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  Editorial Issue 71, February 2009   
Quality Without FrontiersQuality Without Frontiers  Contents 
Issue 70, January 2009 Follow DiWineTaste on Follow DiWineTaste on TwitterIssue 72, March 2009

Quality Without Frontiers


 Maybe it is because of the economic crisis of these times, or maybe for reasons of chauvinism, in Italy is getting more and more common to strenuously defend and support local production, inviting consumers to prefer local products while avoiding foreign ones. The reasons used to convince consumers to prefer Italian products are many. Including the supposed superiority of Italian products over foreign ones, as if quality is a prerogative unique to Italy and in the other countries are produced inferior things only. The funny thing is that, according to the ones who suggest these behaviors, one should always prefer Italian products, not only for a silly chauvinist and patriotic spirit, but also because this is certainly and undoubtedly better. Who do Italian think they are in order to be convinced they are the only ones in the world capable of producing things of impeccable quality, in particular food?


 

 We should maybe make these persons remember in Italy not all the shiny things are made of gold and that in this country - just like any other country of the world, after all - have been discovered huge food frauds. It has in fact happened products of certified quality were made with low quality ingredients or - even worse - used despite they were not suited for eating. Moreover, there are cases of evident incongruity, products - and wines - which are ranked to the highest “legal” quality and that, when tasted, they can barely be defined as ordinary. However, according to the logic of some, these are products to be bought and consumed for the simple reason they are made in Italy. We think we must be clear about this: Italy is a country rich in food resources, absolutely unique and of high quality, products having no equals in the world. The same can be however and certainly be said for any other country: every place - as well as every person - has something unique, incomparable and unrepeatable to offer.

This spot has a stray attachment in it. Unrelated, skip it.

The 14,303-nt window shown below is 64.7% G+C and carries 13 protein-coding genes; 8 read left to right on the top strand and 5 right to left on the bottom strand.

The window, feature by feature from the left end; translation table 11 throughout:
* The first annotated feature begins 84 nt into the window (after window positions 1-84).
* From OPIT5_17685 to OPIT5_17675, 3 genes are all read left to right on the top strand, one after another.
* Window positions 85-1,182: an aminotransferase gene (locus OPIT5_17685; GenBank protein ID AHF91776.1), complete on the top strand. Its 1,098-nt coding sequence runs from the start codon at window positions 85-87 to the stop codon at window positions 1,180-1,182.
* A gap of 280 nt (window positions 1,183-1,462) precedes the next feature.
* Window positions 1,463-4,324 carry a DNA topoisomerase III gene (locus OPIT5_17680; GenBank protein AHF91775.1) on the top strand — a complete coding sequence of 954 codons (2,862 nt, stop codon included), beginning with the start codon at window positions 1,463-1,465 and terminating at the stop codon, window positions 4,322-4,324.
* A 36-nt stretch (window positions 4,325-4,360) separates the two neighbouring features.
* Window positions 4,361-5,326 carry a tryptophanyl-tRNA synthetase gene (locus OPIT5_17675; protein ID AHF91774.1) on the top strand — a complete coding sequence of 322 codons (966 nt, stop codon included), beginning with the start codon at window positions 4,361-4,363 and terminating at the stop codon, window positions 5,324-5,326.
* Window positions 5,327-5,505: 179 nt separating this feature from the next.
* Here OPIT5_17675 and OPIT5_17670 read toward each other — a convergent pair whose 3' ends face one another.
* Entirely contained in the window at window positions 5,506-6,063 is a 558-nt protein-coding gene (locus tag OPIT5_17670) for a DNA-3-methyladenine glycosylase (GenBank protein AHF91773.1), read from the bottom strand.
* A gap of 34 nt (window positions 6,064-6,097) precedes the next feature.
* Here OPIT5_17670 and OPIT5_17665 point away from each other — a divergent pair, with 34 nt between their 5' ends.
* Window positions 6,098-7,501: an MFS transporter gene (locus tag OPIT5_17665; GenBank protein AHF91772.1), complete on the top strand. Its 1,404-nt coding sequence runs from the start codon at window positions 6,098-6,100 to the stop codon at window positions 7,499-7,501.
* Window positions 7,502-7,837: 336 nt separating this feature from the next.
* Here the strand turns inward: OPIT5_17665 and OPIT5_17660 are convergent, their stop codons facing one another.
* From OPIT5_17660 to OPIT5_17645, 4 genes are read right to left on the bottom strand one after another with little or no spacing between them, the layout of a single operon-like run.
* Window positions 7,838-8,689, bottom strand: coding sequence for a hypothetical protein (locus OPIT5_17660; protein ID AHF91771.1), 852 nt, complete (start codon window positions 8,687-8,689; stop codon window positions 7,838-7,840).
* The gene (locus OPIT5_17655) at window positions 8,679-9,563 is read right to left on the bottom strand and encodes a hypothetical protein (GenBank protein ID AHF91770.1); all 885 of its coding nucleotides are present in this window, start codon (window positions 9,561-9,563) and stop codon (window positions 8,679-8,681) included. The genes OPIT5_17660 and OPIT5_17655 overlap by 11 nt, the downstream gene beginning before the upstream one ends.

This does not however mean “better”, because quality needs other factors in order to be expressed, last but not the least, honesty, culture and capacity of the one who makes it. In case the advice, proposed with arrogance, as if it was a sort of menace, must be followed in order to protect the economic interests of corporations, the temptation to buy and consume other products is very strong. Words are not enough to make quality, and it is not even enough the silly chauvinist spirit: it takes facts and not speculations, in particular economic and cultural ones. For what reason one should prefer a mediocre Italian product when one can get a better product coming from another country, and even sold at a more honest and accessible price? Only because it is Italian? We don't believe this is enough. Quality has no frontiers and no flags. Let's begin to reward the ones who behave in a serious and worthy way.